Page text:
What might have been otherwise a straightforward roof construction turned out to be a particularly challenging project during the execution of the Qantas Founders Museum Airpark in Longreach, Queensland.

Longreach, ‘gateway to the outback’ and home of the Stockman’s Hall of Fame, is probably most famous as the birthplace of Qantas. The Qantas Founders Museum Airpark was completed in 2020 as part of the airline company’s centenary celebrations.

Combining a memorable viewing experience with a spectacular light show, the $14.3-million museum was primarily designed as a roof to protect the iconic aircraft from the harsh elements of the Queensland outback.

The brief for The NRA Collaborative required the architects to design a roof that was not only weatherproof, but also architecturally outstanding as a soaring tribute to Qantas’ impact on the world of commercial aviation.

Once the designs and plans were approved, the task of building the massive roof began. This was a complex process since none of the aircraft could be moved, which meant the Airpark had to be built around them. That’s when Fielders ARAMAX entered the picture.

The NRA Collaborative approached Fielders because they loved ARAMAX’s aesthetic – the roofing material’s sleek V profile was exactly what the architects had in mind. However, their requirements extended beyond mere looks – to performance. The roof had to be strong enough to span long distances between structural supports, be able to withstand gale force winds, handle extreme downpours and survive the outback sun for a given lifespan. Additionally, it also had to be easy to install, considering that the roof had to be constructed around the aircraft.

Following three months of intense design, co-ordinating and solution solving with the architects, structural engineers and steel frame manufacturers, the measurements and tolerances were calculated precisely in a complex 3D model with absolutely no margin for error.

The first part of construction consisted of building protective scaffolding around the planes, two of which were 747 Jumbos. Then the construction of the steel frame began. Once in place, it was the roofing contractor’s job to install 8,700m² of ARAMAX over the area.

In a normal project, installation is a quick and relatively straightforward process since ARAMAX is assembled by simply clipping it into place. The Qantas Founders Museum Airpark was a different scenario entirely. For a start, the roof was erected under the steel framing, so it became more like a giant game of Meccano – steel cleats had to be welded to the bottom flange of the support beams, and ARAMAX underslung connected via winches over the unmovable aircraft. This would be impossible to achieve with a conventional roofing system.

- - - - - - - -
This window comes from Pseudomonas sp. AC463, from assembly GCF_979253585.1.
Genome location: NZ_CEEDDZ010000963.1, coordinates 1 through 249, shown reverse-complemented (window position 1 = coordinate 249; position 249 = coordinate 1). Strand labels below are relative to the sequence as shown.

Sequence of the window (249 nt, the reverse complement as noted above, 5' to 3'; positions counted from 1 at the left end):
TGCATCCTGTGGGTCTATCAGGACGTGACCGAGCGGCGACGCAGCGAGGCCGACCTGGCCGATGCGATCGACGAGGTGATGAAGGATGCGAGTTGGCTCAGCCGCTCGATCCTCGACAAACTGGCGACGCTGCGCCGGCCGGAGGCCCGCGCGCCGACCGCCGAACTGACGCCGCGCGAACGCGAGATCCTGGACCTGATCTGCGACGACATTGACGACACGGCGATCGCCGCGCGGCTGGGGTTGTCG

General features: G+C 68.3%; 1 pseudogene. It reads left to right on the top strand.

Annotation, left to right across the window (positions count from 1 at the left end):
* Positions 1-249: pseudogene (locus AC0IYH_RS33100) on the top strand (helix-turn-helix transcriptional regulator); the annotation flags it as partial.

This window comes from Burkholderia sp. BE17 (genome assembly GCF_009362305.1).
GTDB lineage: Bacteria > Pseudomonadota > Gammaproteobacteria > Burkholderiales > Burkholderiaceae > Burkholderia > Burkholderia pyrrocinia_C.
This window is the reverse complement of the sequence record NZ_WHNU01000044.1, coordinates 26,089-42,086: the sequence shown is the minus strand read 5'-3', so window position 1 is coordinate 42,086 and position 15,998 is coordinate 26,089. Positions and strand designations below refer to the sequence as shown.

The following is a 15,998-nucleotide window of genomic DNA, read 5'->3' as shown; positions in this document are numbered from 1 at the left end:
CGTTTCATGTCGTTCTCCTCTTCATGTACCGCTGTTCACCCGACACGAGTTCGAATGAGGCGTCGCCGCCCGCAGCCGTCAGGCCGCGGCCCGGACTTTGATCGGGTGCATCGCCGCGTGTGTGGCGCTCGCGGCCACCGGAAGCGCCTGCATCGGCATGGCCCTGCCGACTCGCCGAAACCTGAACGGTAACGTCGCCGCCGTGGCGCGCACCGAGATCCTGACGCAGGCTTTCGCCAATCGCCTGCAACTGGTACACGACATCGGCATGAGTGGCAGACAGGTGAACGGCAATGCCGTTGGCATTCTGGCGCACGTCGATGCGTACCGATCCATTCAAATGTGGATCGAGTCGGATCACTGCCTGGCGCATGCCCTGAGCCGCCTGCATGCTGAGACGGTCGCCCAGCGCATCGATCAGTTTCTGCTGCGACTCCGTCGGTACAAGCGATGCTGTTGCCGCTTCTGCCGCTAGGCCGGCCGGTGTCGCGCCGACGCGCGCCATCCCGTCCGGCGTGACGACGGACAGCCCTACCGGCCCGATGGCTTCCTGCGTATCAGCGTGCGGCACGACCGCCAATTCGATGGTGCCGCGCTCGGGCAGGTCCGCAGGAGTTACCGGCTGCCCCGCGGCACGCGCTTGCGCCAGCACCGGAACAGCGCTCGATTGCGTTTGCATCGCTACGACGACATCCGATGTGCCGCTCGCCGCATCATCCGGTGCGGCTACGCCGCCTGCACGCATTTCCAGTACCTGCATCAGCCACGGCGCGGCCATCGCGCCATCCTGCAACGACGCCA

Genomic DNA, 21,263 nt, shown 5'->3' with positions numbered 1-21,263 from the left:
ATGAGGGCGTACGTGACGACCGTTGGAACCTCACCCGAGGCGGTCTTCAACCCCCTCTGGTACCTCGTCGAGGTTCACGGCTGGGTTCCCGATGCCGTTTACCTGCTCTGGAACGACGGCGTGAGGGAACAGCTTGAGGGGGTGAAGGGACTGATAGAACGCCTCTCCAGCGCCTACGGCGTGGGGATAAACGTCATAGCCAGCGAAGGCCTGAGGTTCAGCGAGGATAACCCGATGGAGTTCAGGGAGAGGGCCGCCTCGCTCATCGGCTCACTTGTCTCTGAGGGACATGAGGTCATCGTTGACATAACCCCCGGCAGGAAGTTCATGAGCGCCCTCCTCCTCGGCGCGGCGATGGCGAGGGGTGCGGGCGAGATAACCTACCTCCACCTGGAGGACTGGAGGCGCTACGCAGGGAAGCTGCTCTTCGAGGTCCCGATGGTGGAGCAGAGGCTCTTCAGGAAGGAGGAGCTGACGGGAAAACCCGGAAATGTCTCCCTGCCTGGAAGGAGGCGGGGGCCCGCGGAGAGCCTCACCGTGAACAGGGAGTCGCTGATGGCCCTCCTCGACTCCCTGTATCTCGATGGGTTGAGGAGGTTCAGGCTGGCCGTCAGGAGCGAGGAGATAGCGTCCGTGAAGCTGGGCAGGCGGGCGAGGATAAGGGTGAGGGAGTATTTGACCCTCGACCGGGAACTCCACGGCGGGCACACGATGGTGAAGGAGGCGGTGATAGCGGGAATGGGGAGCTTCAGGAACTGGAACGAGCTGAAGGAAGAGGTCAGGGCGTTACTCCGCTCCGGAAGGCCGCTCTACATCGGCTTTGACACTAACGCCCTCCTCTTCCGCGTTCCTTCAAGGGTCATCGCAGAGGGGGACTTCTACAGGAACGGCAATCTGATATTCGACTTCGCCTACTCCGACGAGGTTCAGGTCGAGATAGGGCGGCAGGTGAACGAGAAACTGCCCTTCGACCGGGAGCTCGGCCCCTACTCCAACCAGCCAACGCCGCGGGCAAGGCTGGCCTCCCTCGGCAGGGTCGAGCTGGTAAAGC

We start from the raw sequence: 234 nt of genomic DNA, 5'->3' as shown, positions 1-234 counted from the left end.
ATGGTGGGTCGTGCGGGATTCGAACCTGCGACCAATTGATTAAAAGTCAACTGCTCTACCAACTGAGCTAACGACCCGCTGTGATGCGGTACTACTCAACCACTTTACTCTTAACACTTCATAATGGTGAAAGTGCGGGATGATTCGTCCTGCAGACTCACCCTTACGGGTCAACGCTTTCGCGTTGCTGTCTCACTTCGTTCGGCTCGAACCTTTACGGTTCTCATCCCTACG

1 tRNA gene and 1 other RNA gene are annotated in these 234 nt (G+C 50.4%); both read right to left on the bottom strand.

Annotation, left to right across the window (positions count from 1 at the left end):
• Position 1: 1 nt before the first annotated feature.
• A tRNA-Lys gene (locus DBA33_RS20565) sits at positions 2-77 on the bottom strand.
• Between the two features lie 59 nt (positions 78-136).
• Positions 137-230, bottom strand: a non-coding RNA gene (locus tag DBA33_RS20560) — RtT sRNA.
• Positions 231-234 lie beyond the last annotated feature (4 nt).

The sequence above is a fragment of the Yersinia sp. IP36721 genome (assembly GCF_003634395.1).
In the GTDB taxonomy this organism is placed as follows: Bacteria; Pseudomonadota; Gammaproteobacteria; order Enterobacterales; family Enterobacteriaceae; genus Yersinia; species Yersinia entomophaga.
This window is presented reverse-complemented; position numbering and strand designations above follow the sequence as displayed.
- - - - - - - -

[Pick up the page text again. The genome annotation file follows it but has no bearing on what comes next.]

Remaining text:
The other major difference to the roof construction was the run-off flume, which is essentially a giant box gutter to quickly carry away the huge amount of rainwater that falls during an outback storm. Water is funnelled down the flume into a giant ‘soaker pit’, which empties into a sculptural catchment drain on the tarmac below. Constructing the system was an exacting process – everything had to fit precisely.

The project was a huge success, and rewarding too: The Qantas Founders Museum Airpark won the Queensland Steel Institute Award for Outstanding Design, and was highly commended in the national Fielders Made Design Awards in 2020.

Soaring to new heights with ARAMAX

ARAMAX is an outstanding roofing material – strong, resilient and beautifully quick to install, allowing amazing structures such as the Qantas Founders Museum Airpark to be built.

The Airpark project used 8700m² of 1.2mm BMT aluminium ARAMAX roofing system, with a span between supports of roughly 10 metres, cover width of 700mm, and V-shape profile of 357mm deep.

ARAMAX enhances the architectural merit of every project, including commercial buildings and shelters, residential houses, stadiums, schools and now a roof to protect some of Australia’s iconic aircraft.

ARAMAX can be roll-formed onsite anywhere in the world, making it an accessible, time-saving and cost-effective building product.

Key stakeholders in the Qantas Airpark project also included Brilly’s Brilliant Solutions (roofing installer), Northrop Consulting Engineers (engineer), Watpac (builder) and Beenleigh Steel Fabrications (steel fabricator).